resistance connections exist. No other predictive maintenance technology is
as effective for electrical inspections as thermal imaging.
One of the many advantages of thermal imaging is the ability to perform
inspections while electrical systems are under load. Since thermal imaging
is a non-contact diagnostic method, a thermographer can quickly scan a
particular piece of equipment from a safe distance, leave the hazardous
area, return to his office and analyze the data without ever putting himself
in harm’s way.
Thermal imaging cameras allow you to inspect high voltage installations
from a safe distance, increasing worker safety.
Continuity is very important to utilities since many people rely on their
services. Therefore thermal imaging inspections have become the core of
utility predictive maintenance programs throughout the world.
Thermal imaging cameras are used for inspections of electrical systems and
components in all sizes and shapes and their use is by no means limited to
large high voltage applications alone.
Electrical cabinets and motor control centers are regularly scanned with
a thermal imaging camera. If left unchecked, heat can rise to a point that
connections melt and break down; as a result, fires may break out.
Besides loose connections, electrical systems suffer from load imbalances,
corrosion, and increases in impedance to current. Thermal inspections can
quickly locate hot spots, determine the severity of the problem, and help
establish the time frame in which the equipment should be repaired.
Examples of failures in low voltage equipment that can be detected with
• High resistance connections
• Corroded connections
• Internal fuse damage
• Internal circuit breaker faults
• Poor connections and internal damage
These and other issues can be spotted at an early stage with a thermal
imaging camera. This will help to prevent costly damages and to avoid
Whether you intend to use thermal imaging cameras for
low voltage inspections in production plants, office facilities,
hospitals, hotels or domestic residences, FLIR Systems has
exactly the right thermal imaging camera for the job.
References: Flir Systems
Ever since the first commercial thermal imaging camera was
sold in 1965 for high voltage power line inspections, by what
would later become FLIR Systems, the use of thermal imaging
cameras for industrial applications has been an important market
segment for FLIR.
Since then thermal imaging technology has evolved. Thermal
imaging cameras have become compact systems that look just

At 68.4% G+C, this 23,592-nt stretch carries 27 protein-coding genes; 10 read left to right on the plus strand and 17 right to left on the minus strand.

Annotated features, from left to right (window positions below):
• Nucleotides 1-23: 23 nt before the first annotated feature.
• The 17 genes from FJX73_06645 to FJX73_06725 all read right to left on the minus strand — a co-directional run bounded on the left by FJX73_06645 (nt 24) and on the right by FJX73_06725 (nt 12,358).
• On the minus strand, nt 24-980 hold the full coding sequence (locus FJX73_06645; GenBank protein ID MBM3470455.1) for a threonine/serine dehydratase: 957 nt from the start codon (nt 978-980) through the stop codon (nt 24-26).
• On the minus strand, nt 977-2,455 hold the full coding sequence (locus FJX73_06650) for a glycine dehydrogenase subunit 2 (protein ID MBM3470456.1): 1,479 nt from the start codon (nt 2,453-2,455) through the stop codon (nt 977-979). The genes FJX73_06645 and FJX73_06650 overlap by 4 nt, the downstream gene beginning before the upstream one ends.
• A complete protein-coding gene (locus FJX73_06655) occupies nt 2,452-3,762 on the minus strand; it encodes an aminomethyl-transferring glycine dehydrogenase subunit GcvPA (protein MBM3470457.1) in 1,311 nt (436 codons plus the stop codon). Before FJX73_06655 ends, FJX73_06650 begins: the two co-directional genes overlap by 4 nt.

like a digital video camera or digital photo camera. They are easy
to use and generate crisp real-time high-resolution images.
Thermal imaging technology has become one of the most
valuable diagnostic tools for industrial applications. By detecting
anomalies that are usually invisible to the naked eye, thermal
imaging allows corrective action to be taken before costly
system failures occur.
The AMR (auto meter reading) is an I/O module that has been specifically designed for the special needs of auto meter reading applications. The AMR can be interfaced directly with the output of various types of pulse output meters (electricity, water, gas, BTU) and the data collected from the various meters sent to a central host via its RS485 interface. Some special features which distinguish it from regular I/O modules are:
– noise filtering from the pulse input to prevent miscounts
– EEPROM memory to retain count data in case of power interruption
– accommodates up to 16 channels of pulse input
– dry contact channel input that eliminates the need for additional power supply
– synchronize retain count with actual meter display
– rechargeable battery backup option to maintain at least 8 hours of continuous operation during a power outage
and many more!
Automated Logic’s ZN253 provides unprecedented power and flexibility through fully programmable networked controllers. The ZN253 controllers connect to the Building Automation System (BAS) network using BACnet over ARCNET 156 kbps or MS/TP. The ZN253 supports a line of RS room sensors using its Rnet port.
Automated Logic’s ZN220 provides unprecedented power and flexibility through fully programmable networked controllers. The ZN220 controllers connect to the Building Automation System (BAS) network using BACnet over ARCNET 156 kbps or MS/TP. The ZN220 supports a line of RS room sensors using its Rnet port.
Powerful Multi-Equipment Controllers
ME 812U Line – Powerful Multi-Equipment Controllers